The running of an accountancy practice, like any type of business, can be frustrating. Trying to offer your core, valuable, services to a client at an optimal level feels impossible as administration, production work and of course red tape, bog you down.

Having all that ‘just dealt with’, leaving practice owners to get on with the job, is the ideal scenario for many. What, then, can be outsourced… handed to someone else to deal with? Are there any limits? If so, how are they defined?

What can be outsourced – and how – requires practitioners to step back and think about the way their business operates.

For instance, there are administrative responsibilities for a practice to consider. These can include HR, health & safety, technology – and their own Companies House filing requirements. As with any deep back-office responsibilities, they will not bring fee income into the practice. Practitioners would be strongly advised to use outside help on these matters.

Making the right choice, or choices, as to who helps you manage the back office is important, but doesn’t need a grand strategy. Other outsourcing decisions, however, require practitioners to really think deeply about how their practice makes money, and how it wants to achieve that in the longer term.

There are two other key areas in which outsourcing can be leveraged. The first is in the production and management of compliance and accounting information on behalf of their clients. This could include calculating and filing of tax returns, formulating annual accounts, or other types of reporting.

Second, there is an option to outsource front-line services and management to other providers (see blue box). For example, this could include wealth management services or complex tax advice such as R&D claims.

For Della Hudson, a business consultant who recently sold her eight-staff accounting firm, her efforts at outsourcing met with mixed results. She envisaged a practice, aimed at corporate services, where customer service would be retained in-house, while everything else was outsourced.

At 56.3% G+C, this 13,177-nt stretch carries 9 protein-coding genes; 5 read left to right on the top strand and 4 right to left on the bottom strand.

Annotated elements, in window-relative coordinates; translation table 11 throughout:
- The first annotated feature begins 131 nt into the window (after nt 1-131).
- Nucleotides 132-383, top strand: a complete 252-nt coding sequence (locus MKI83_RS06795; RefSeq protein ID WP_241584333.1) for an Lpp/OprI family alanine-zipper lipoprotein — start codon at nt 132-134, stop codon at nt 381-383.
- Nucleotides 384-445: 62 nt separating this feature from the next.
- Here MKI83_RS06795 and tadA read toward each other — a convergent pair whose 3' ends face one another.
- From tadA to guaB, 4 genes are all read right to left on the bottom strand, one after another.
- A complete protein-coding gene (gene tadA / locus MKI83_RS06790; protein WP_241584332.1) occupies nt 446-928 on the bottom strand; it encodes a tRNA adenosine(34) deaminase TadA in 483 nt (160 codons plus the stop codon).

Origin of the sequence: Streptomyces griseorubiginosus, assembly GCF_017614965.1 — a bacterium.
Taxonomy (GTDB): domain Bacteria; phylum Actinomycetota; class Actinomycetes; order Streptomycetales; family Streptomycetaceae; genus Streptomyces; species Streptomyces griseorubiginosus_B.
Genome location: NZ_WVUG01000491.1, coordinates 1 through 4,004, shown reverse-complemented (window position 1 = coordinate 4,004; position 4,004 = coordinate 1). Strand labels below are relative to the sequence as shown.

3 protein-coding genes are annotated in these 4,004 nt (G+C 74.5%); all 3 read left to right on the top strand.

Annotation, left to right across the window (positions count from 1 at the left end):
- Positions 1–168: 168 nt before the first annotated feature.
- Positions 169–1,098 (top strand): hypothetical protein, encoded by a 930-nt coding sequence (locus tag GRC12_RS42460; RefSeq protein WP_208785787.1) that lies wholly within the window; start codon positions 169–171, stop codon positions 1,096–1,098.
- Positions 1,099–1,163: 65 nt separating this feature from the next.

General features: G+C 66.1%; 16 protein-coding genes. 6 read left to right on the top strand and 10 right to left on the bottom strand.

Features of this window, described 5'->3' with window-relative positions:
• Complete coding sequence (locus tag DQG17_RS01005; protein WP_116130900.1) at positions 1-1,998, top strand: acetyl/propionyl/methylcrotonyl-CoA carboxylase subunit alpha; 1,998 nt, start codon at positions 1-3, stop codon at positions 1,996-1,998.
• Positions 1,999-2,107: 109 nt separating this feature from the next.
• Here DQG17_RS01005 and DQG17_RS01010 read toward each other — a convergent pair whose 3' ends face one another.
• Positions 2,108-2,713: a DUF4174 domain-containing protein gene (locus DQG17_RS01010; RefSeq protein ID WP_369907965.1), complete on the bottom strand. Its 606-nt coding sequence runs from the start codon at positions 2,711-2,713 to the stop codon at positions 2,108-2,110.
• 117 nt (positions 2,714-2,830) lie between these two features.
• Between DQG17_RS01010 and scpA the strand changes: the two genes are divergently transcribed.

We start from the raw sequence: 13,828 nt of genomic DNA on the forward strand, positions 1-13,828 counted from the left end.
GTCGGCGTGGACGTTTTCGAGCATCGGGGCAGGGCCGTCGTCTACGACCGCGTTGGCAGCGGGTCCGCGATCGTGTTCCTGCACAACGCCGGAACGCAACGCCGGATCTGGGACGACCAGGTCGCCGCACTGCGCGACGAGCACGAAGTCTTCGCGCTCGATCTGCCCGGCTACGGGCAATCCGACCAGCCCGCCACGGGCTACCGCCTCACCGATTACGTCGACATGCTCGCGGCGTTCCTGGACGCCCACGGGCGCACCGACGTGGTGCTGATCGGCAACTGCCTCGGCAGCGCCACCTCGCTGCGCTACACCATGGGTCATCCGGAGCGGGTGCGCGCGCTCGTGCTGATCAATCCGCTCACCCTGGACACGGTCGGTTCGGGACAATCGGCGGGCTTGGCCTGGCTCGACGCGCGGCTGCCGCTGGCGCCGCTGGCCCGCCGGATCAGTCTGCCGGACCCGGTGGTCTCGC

“The idea was around having a one-man band, but with hundreds of clients,” says Hudson.

In reality, she was already down the track with her practice, but that didn’t mean maintaining the status quo. First, Hudson tried out a virtual PA, but found the role was too complex for it to be managed out-of-house. “That process gave me a good understanding of what could, and couldn’t, be outsourced,” says Hudson. “Standard, repetitive things can, but anything that requires deeper thinking cannot.”

She then outsourced some accounting work to another practice. It “wasn’t a money-saving exercise” in itself, but enabled her and her staff to concentrate on higher-value advisory work for clients.

Going deeper

Other practices have moved much more deeply into the outsourcing of compliance work. And as previously stated, such a move requires careful thinking.

For Brendon Howlett, operations director at practice Wood & Disney, the last 18 months have seen outsourcing become key to its business – while also witnessing it impacting other practices, “and we see that trend continuing”.

From a strategic point of view, the practice is aligning towards high-value advisory services. The outsourcing of compliance work has enabled team members to take a more consultative approach with clients.

“As well as an improvement in our own numbers, outsourcing has had a positive impact in freeing up capacity in the team, allowing them to provide advice and assistance our clients really value,” says Howlett.

Outsourcing doesn’t abdicate a practitioners’ responsibility for the work undertaken, or how it is managed. Another practitioner we spoke to said that it is vital that your own processes and approach to work is systemised. “This gives you a platform to work with an outsourcing provider – but at this point it’s crucial that a good workflow will be set up between the two parties, or any value from the project will be eroded,” says the practitioner.

Again, how the re-engineered processes will work is crucial. For Wood & Disney, the practice is exploring outsourcing more tax compliance work in light of the extra strain it will face with Making Tax Digital’s (MTD) requirements for more client information. But a lack of clarity in MTD’s workings means Howlett is circumspect: “Until the government provides more clarity about the mechanics of MTD, where the devil will inevitably be in the detail, we remain unsure of exactly how any outsourcing will work.” A key concern voiced about the direction of the accounting profession is that automation and artificial intelligence will render accountants useless.

This doesn’t mean the end of the accounting practice. It actually aligns with shifting process-oriented tasks away from the key advisers, and enabling them to provide the more valuable service.

The problem comes when the makeup of these ‘key advisers’ is considered. Do they need to have the technical accounting and finance skills to back up their communication and analysis abilities? And if so, how will they attain them if the work is dealt with by outsourcers?